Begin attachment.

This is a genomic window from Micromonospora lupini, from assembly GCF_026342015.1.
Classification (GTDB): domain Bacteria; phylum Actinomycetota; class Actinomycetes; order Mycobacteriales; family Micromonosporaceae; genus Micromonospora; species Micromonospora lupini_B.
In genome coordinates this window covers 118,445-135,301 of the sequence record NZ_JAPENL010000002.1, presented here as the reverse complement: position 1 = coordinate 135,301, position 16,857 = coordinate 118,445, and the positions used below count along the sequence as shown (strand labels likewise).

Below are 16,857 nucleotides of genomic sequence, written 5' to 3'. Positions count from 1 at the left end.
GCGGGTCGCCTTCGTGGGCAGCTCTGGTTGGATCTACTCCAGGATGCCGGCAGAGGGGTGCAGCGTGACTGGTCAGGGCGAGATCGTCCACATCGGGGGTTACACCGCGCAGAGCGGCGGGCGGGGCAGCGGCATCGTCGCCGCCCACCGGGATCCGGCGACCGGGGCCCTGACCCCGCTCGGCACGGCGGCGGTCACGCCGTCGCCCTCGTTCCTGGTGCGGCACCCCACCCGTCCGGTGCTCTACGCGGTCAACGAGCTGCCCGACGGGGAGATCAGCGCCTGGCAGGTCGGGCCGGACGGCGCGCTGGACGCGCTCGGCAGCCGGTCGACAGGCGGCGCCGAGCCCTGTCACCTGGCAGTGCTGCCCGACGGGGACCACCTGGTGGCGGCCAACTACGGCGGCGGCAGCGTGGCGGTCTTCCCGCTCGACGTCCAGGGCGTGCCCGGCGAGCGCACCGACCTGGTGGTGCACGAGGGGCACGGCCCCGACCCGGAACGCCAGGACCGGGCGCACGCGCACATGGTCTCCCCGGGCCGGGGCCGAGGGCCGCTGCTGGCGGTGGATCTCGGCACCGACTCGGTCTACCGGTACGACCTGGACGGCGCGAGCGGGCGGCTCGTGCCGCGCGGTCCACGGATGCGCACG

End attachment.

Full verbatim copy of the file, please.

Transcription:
This is a genomic window from Micromonospora lupini, from assembly GCF_026342015.1.
Classification (GTDB): domain Bacteria; phylum Actinomycetota; class Actinomycetes; order Mycobacteriales; family Micromonosporaceae; genus Micromonospora; species Micromonospora lupini_B.
In genome coordinates this window covers 118,445-135,301 of the sequence record NZ_JAPENL010000002.1, presented here as the reverse complement: position 1 = coordinate 135,301, position 16,857 = coordinate 118,445, and the positions used below count along the sequence as shown (strand labels likewise).

Below are 16,857 nucleotides of genomic sequence, written 5' to 3'. Positions count from 1 at the left end.
GCGGGTCGCCTTCGTGGGCAGCTCTGGTTGGATCTACTCCAGGATGCCGGCAGAGGGGTGCAGCGTGACTGGTCAGGGCGAGATCGTCCACATCGGGGGTTACACCGCGCAGAGCGGCGGGCGGGGCAGCGGCATCGTCGCCGCCCACCGGGATCCGGCGACCGGGGCCCTGACCCCGCTCGGCACGGCGGCGGTCACGCCGTCGCCCTCGTTCCTGGTGCGGCACCCCACCCGTCCGGTGCTCTACGCGGTCAACGAGCTGCCCGACGGGGAGATCAGCGCCTGGCAGGTCGGGCCGGACGGCGCGCTGGACGCGCTCGGCAGCCGGTCGACAGGCGGCGCCGAGCCCTGTCACCTGGCAGTGCTGCCCGACGGGGACCACCTGGTGGCGGCCAACTACGGCGGCGGCAGCGTGGCGGTCTTCCCGCTCGACGTCCAGGGCGTGCCCGGCGAGCGCACCGACCTGGTGGTGCACGAGGGGCACGGCCCCGACCCGGAACGCCAGGACCGGGCGCACGCGCACATGGTCTCCCCGGGCCGGGGCCGAGGGCCGCTGCTGGCGGTGGATCTCGGCACCGACTCGGTCTACCGGTACGACCTGGACGGCGCGAGCGGGCGGCTCGTGCCGCGCGGTCCACGGATGCGCACG